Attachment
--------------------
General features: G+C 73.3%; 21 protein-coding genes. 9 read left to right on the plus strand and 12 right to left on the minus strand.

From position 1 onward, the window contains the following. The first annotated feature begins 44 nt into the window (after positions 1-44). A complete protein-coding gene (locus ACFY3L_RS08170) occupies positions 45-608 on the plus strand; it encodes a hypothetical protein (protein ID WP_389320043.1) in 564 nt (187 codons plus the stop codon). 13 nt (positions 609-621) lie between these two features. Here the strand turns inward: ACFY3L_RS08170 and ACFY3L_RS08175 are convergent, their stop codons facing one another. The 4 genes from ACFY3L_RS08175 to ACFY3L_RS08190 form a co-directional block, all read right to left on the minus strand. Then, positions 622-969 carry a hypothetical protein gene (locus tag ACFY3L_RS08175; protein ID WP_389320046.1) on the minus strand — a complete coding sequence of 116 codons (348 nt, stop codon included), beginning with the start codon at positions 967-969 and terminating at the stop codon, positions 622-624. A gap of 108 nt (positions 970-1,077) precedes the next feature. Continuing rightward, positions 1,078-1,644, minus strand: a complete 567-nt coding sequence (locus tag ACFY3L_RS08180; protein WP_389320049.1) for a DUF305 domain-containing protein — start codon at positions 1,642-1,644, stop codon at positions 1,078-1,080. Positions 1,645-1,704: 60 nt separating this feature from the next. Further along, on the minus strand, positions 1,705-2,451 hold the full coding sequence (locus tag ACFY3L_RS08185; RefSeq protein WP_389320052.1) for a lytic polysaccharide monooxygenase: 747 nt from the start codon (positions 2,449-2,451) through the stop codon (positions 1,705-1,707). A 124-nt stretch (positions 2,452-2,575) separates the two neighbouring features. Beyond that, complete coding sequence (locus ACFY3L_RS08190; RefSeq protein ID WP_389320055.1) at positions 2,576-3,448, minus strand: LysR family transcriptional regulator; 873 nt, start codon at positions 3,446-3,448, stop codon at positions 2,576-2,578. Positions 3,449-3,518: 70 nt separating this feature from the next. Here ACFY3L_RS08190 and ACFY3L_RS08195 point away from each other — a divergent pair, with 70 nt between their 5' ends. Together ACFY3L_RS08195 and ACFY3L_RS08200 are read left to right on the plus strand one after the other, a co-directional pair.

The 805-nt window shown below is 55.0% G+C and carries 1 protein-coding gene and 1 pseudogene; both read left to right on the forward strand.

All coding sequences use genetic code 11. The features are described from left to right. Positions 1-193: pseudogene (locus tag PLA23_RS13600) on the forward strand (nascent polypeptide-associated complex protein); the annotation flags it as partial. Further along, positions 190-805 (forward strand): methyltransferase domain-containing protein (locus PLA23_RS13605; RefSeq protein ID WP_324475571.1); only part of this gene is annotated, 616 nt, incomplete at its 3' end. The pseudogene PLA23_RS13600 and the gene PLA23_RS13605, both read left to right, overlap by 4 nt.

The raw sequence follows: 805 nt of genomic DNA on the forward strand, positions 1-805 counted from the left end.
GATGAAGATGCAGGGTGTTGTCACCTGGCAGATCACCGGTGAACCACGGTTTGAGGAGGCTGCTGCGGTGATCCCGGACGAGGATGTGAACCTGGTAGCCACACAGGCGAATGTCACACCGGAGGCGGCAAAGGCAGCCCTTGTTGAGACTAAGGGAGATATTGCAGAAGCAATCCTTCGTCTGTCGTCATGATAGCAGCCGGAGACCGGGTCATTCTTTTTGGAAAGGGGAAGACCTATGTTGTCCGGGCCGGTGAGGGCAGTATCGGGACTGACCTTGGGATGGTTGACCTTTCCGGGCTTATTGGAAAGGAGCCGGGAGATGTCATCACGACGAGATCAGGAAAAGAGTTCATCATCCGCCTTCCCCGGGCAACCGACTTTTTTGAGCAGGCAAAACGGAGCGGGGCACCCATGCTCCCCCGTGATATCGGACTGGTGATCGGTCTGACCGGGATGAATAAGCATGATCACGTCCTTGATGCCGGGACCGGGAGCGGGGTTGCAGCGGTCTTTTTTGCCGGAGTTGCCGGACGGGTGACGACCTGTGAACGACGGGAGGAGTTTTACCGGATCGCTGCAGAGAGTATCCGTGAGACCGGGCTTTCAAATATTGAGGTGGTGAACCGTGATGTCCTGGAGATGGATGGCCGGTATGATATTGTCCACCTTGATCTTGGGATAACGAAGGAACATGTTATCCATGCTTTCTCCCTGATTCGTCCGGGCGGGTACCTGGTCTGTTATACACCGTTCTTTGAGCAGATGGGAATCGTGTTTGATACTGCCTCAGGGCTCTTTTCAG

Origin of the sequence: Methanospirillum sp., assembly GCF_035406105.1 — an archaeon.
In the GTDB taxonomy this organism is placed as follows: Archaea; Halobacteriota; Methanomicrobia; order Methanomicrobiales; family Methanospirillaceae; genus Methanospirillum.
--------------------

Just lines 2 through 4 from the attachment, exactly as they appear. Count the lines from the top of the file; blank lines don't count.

From position 1 onward, the window contains the following. The first annotated feature begins 44 nt into the window (after positions 1-44). A complete protein-coding gene (locus ACFY3L_RS08170) occupies positions 45-608 on the plus strand; it encodes a hypothetical protein (protein ID WP_389320043.1) in 564 nt (187 codons plus the stop codon). 13 nt (positions 609-621) lie between these two features. Here the strand turns inward: ACFY3L_RS08170 and ACFY3L_RS08175 are convergent, their stop codons facing one another. The 4 genes from ACFY3L_RS08175 to ACFY3L_RS08190 form a co-directional block, all read right to left on the minus strand. Then, positions 622-969 carry a hypothetical protein gene (locus tag ACFY3L_RS08175; protein ID WP_389320046.1) on the minus strand — a complete coding sequence of 116 codons (348 nt, stop codon included), beginning with the start codon at positions 967-969 and terminating at the stop codon, positions 622-624. A gap of 108 nt (positions 970-1,077) precedes the next feature. Continuing rightward, positions 1,078-1,644, minus strand: a complete 567-nt coding sequence (locus tag ACFY3L_RS08180; protein WP_389320049.1) for a DUF305 domain-containing protein — start codon at positions 1,642-1,644, stop codon at positions 1,078-1,080. Positions 1,645-1,704: 60 nt separating this feature from the next. Further along, on the minus strand, positions 1,705-2,451 hold the full coding sequence (locus tag ACFY3L_RS08185; RefSeq protein WP_389320052.1) for a lytic polysaccharide monooxygenase: 747 nt from the start codon (positions 2,449-2,451) through the stop codon (positions 1,705-1,707). A 124-nt stretch (positions 2,452-2,575) separates the two neighbouring features. Beyond that, complete coding sequence (locus ACFY3L_RS08190; RefSeq protein ID WP_389320055.1) at positions 2,576-3,448, minus strand: LysR family transcriptional regulator; 873 nt, start codon at positions 3,446-3,448, stop codon at positions 2,576-2,578. Positions 3,449-3,518: 70 nt separating this feature from the next. Here ACFY3L_RS08190 and ACFY3L_RS08195 point away from each other — a divergent pair, with 70 nt between their 5' ends. Together ACFY3L_RS08195 and ACFY3L_RS08200 are read left to right on the plus strand one after the other, a co-directional pair.

The 805-nt window shown below is 55.0% G+C and carries 1 protein-coding gene and 1 pseudogene; both read left to right on the forward strand.

All coding sequences use genetic code 11. The features are described from left to right. Positions 1-193: pseudogene (locus tag PLA23_RS13600) on the forward strand (nascent polypeptide-associated complex protein); the annotation flags it as partial. Further along, positions 190-805 (forward strand): methyltransferase domain-containing protein (locus PLA23_RS13605; RefSeq protein ID WP_324475571.1); only part of this gene is annotated, 616 nt, incomplete at its 3' end. The pseudogene PLA23_RS13600 and the gene PLA23_RS13605, both read left to right, overlap by 4 nt.